Every few years there seems to be some new expert with a book or a TV show that claims to tell us definitively what our body shape is and how to dress it in a flattering way. For years I was convinced I was a pear shape (aka triangle, depending on the system) because my lower half was bigger and I didn’t have broad shoulders. But when the pencil skirt craze hit, I tried one on and found that they were a lot more flattering on me than a-line skirts, which are recommended for pears.
The other truism I’d always accepted was that your body shape type doesn’t change if you lose or gain weight, it just gets bigger or smaller in the same type. Maybe that’s true for 5-10 pounds, but I no longer think it’s so for larger changes (more than a size or two worth). After all, it’s true that your bones don’t change, but flesh can fill in curves and make them straighter, or vice versa.
In Imogen Lamport’s body shape system, which is the most comprehensive and reasonable one I’ve found, I thought I was closest to an 8 – an hourglass, but one with a high hip so not a lot of space between waist and hip (unlike an X, the other kind of hourglass). Now I’m thinking that maybe I was an 8 when I was skinnier, but right now I’m more of an H, which is a shape that doesn’t have much of a defined waist. When I was younger I gained weight in my hips and thighs and butt; now I gain it more in the tummy and the area between my bra strap and my waist – (the upper tummy?). Anything chosen for the 8 shape – something to emphasize the waist – ends up emphasizing the flab in my midsection instead. Without a conscious plan I’ve been choosing more H-friendly silhouettes that glide over the midsection but are not too big either.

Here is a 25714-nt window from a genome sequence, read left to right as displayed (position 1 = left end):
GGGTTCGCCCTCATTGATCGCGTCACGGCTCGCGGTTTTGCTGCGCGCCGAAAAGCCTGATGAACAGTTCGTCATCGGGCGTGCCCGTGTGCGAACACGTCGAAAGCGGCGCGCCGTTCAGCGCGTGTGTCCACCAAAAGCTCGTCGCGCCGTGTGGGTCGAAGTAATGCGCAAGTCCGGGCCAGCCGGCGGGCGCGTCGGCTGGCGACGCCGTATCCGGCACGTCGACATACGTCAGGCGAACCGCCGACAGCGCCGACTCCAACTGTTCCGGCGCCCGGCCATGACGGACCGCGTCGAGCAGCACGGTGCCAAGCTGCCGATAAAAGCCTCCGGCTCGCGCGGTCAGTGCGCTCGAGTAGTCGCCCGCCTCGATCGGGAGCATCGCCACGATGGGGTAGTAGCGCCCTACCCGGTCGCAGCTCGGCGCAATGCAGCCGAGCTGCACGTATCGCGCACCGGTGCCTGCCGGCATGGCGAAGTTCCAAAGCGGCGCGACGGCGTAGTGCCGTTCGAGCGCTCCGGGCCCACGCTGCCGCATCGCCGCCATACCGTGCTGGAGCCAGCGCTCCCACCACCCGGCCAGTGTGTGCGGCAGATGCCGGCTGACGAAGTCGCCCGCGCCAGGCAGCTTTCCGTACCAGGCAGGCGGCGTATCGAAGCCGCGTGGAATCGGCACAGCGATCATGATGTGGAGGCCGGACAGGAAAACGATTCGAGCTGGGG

In real life, people see you from all angles and not just straight-on like in a mirror. I’ve still got my swayback and my ample butt, which probably makes me look more pearish 8 from the side and the back.
It’s a lot to ask for sewers to take into consideration – not only do you have to make a decently-constructed garment and one that fits you, but you also have to choose a silhouette and a fabric that will flatter you. And you can make silhouettes fit you that maybe you couldn’t buy in the store, because you get to choose the measurements. So I can make myself a full-skirted 50s dress if I want, even I could never buy one thanks to my long torso and wider hips. But that doesn’t mean that I should.
What about you – do you find that thinking about body shape types has helped you choose the right things to sew, or do you just make what you want, regardless of your figure?